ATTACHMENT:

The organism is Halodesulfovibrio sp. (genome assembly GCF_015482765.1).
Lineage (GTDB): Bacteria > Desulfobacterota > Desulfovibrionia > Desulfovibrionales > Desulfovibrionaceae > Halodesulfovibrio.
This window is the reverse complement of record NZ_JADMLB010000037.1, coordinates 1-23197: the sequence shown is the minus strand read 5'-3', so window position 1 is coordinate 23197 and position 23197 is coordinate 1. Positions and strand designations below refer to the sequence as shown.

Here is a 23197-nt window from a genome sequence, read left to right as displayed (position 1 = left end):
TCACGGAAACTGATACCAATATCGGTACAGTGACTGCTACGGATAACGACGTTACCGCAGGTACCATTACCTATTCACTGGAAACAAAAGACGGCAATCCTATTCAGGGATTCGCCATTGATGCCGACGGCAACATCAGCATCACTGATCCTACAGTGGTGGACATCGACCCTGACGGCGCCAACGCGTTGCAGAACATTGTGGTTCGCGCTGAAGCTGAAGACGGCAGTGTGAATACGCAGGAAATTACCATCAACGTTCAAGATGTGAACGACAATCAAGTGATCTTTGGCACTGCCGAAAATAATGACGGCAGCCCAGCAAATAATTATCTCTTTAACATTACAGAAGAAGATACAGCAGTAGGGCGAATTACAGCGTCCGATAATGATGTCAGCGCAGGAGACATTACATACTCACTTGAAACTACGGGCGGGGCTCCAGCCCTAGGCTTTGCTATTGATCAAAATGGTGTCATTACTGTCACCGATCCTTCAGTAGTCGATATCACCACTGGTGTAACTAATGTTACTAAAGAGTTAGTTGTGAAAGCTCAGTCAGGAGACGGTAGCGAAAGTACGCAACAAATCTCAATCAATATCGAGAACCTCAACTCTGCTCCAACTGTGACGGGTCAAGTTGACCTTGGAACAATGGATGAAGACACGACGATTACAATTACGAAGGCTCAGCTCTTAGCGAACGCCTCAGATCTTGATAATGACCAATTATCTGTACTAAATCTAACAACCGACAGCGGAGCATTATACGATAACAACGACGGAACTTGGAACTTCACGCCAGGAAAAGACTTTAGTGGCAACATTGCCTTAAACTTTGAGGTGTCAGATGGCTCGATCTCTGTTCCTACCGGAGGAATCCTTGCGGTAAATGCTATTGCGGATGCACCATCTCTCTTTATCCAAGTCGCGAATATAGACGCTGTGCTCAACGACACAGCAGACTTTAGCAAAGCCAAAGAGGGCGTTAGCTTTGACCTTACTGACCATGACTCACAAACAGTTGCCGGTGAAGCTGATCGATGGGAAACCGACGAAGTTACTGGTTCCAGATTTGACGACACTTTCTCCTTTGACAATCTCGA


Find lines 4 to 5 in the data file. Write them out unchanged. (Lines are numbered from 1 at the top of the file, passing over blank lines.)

Here is a 23197-nt window from a genome sequence, read left to right as displayed (position 1 = left end):
TCACGGAAACTGATACCAATATCGGTACAGTGACTGCTACGGATAACGACGTTACCGCAGGTACCATTACCTATTCACTGGAAACAAAAGACGGCAATCCTATTCAGGGATTCGCCATTGATGCCGACGGCAACATCAGCATCACTGATCCTACAGTGGTGGACATCGACCCTGACGGCGCCAACGCGTTGCAGAACATTGTGGTTCGCGCTGAAGCTGAAGACGGCAGTGTGAATACGCAGGAAATTACCATCAACGTTCAAGATGTGAACGACAATCAAGTGATCTTTGGCACTGCCGAAAATAATGACGGCAGCCCAGCAAATAATTATCTCTTTAACATTACAGAAGAAGATACAGCAGTAGGGCGAATTACAGCGTCCGATAATGATGTCAGCGCAGGAGACATTACATACTCACTTGAAACTACGGGCGGGGCTCCAGCCCTAGGCTTTGCTATTGATCAAAATGGTGTCATTACTGTCACCGATCCTTCAGTAGTCGATATCACCACTGGTGTAACTAATGTTACTAAAGAGTTAGTTGTGAAAGCTCAGTCAGGAGACGGTAGCGAAAGTACGCAACAAATCTCAATCAATATCGAGAACCTCAACTCTGCTCCAACTGTGACGGGTCAAGTTGACCTTGGAACAATGGATGAAGACACGACGATTACAATTACGAAGGCTCAGCTCTTAGCGAACGCCTCAGATCTTGATAATGACCAATTATCTGTACTAAATCTAACAACCGACAGCGGAGCATTATACGATAACAACGACGGAACTTGGAACTTCACGCCAGGAAAAGACTTTAGTGGCAACATTGCCTTAAACTTTGAGGTGTCAGATGGCTCGATCTCTGTTCCTACCGGAGGAATCCTTGCGGTAAATGCTATTGCGGATGCACCATCTCTCTTTATCCAAGTCGCGAATATAGACGCTGTGCTCAACGACACAGCAGACTTTAGCAAAGCCAAAGAGGGCGTTAGCTTTGACCTTACTGACCATGACTCACAAACAGTTGCCGGTGAAGCTGATCGATGGGAAACCGACGAAGTTACTGGTTCCAGATTTGACGACACTTTCTCCTTTGACAATCTCGA